The present study investigates the association of parenting and family factors with nonsuicidal self-injury (NSSI) in preadolescents. A sample of 1,439 preadolescents and their parents were assessed by means of (a) adolescent-reported parenting behaviors (support and behavioral/psychological control), (b) parent-reported parenting behaviors (support and behavioral/psychological control) and parenting stress, and (c) parent-reported family structure, socioeconomic status (SES) of the family, family functioning, and family stressful life-events. The prevalence of NSSI was 4.82%. Preadolescents engaging in NSSI perceived more psychological and behavioral control from their parents. Logistic regression using parent-reported parenting behaviors as covariates showed a significant interaction between parent-reported support and behavioral control in relation to NSSI behaviors. No significant differences in parent-reported parenting stress and family structure emerged. Significant differences in parent-reported SES of families with and without self-injurious preadolescents were found. Finally, no significant associations appeared between the presence of NSSI and parent-reported family functioning and stressful life-events.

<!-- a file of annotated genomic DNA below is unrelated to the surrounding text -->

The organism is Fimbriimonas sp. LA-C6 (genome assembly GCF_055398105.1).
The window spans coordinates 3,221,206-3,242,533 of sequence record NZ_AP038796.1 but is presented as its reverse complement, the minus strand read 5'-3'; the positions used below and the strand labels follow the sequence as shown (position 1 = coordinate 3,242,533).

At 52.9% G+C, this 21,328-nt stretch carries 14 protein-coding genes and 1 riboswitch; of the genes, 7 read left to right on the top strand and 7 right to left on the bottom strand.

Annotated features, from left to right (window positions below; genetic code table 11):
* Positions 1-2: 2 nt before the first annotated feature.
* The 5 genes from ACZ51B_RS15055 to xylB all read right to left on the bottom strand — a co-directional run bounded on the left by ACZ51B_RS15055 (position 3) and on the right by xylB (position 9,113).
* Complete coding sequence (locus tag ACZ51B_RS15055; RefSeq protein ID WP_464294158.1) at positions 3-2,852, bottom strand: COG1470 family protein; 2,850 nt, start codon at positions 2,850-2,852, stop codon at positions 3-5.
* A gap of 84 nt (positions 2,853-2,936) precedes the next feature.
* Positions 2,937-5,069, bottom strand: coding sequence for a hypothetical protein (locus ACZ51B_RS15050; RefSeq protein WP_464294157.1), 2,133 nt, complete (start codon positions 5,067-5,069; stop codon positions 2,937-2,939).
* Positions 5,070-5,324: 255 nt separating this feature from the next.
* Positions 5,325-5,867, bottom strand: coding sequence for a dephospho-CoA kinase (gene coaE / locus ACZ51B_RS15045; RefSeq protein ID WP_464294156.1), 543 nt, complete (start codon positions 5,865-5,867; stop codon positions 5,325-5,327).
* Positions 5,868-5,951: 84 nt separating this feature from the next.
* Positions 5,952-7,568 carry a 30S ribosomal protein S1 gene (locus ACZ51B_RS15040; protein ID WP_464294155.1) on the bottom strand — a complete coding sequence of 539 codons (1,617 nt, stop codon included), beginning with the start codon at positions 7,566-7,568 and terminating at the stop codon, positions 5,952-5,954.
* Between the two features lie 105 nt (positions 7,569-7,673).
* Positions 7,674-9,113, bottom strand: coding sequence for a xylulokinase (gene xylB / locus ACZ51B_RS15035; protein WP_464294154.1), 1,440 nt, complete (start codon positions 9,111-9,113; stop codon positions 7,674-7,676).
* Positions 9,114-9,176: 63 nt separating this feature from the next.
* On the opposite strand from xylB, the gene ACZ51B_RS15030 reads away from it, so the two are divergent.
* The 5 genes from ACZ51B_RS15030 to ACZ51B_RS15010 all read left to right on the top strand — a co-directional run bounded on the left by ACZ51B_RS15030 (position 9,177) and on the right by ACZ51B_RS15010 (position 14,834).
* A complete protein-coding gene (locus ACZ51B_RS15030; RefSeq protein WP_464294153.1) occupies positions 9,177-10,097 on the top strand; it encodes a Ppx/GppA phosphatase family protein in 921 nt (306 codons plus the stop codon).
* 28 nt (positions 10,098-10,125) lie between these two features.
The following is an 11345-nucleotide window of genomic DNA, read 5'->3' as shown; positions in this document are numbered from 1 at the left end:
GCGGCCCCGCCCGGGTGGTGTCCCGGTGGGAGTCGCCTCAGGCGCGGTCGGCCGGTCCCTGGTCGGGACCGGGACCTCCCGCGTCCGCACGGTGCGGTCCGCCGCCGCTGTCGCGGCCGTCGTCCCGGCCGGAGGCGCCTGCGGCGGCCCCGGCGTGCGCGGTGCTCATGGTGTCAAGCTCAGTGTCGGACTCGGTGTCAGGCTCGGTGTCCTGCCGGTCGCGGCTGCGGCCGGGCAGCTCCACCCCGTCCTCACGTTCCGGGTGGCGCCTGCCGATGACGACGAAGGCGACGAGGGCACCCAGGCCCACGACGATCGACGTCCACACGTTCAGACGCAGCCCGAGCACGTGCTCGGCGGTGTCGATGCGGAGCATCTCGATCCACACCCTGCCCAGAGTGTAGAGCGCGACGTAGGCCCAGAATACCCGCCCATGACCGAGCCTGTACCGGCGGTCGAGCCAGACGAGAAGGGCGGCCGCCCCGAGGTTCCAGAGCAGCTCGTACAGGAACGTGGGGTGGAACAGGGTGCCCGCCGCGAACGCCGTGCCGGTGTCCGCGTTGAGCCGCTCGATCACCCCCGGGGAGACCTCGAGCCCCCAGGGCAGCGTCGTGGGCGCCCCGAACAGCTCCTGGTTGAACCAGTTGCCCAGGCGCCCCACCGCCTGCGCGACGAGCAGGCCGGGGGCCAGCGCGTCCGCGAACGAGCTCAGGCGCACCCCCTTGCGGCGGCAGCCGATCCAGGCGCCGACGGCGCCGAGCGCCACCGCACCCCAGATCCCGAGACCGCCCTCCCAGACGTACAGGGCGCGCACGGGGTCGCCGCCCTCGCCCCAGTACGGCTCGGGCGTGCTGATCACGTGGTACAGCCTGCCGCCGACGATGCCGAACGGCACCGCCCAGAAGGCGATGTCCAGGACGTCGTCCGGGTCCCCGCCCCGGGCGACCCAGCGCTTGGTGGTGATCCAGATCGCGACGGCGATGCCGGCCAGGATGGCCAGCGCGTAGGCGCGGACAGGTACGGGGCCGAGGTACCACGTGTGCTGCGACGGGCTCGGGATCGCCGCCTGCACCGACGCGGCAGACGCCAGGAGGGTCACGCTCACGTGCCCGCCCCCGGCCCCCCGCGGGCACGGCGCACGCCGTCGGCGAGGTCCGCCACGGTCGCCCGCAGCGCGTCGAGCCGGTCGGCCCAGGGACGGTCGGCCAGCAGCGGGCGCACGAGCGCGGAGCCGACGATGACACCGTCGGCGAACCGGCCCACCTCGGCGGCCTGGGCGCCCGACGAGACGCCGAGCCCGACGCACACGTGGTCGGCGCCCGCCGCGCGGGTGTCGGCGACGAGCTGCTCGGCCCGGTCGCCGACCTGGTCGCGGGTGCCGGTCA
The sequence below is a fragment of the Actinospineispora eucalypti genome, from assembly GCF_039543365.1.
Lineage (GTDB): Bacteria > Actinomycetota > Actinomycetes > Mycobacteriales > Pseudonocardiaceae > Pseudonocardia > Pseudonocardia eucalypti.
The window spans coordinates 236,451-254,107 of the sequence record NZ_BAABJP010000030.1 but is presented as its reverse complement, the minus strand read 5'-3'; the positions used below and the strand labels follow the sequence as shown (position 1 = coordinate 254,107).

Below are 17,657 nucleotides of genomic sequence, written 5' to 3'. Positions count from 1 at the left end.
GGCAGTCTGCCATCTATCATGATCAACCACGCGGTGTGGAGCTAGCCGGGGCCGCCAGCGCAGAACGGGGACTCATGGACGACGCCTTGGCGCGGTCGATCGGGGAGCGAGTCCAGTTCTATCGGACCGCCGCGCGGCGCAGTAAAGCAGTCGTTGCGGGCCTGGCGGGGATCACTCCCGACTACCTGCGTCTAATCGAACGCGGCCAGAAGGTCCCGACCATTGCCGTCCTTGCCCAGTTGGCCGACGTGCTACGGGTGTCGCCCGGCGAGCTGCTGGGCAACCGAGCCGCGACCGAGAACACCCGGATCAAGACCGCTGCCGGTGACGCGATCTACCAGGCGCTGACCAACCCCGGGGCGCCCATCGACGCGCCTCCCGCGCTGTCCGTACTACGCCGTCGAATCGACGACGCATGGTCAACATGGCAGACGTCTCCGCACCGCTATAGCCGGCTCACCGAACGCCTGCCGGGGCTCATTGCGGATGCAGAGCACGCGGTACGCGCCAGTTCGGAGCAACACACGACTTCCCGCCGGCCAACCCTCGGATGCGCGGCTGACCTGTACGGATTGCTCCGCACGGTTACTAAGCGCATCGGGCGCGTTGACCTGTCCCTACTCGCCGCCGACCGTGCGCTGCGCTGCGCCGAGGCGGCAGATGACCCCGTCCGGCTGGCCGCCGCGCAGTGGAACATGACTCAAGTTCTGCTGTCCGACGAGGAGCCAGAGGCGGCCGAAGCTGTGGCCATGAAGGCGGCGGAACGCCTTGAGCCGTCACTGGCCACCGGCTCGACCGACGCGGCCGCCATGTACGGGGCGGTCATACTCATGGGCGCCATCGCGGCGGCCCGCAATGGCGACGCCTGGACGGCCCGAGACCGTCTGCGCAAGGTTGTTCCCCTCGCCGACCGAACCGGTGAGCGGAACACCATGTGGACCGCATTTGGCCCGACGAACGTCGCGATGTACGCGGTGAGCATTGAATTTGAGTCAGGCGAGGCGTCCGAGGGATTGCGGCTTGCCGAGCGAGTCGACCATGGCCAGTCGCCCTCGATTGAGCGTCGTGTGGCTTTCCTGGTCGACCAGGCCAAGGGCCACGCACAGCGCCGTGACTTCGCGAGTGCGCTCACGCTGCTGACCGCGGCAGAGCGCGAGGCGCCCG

- family functioning
- nonsuicidal self-injury (NSSI)
ASJC Scopus subject areas
- Developmental and Educational Psychology
- Social Sciences (miscellaneous)
- Sociology and Political Science
- Life-span and Life-course Studies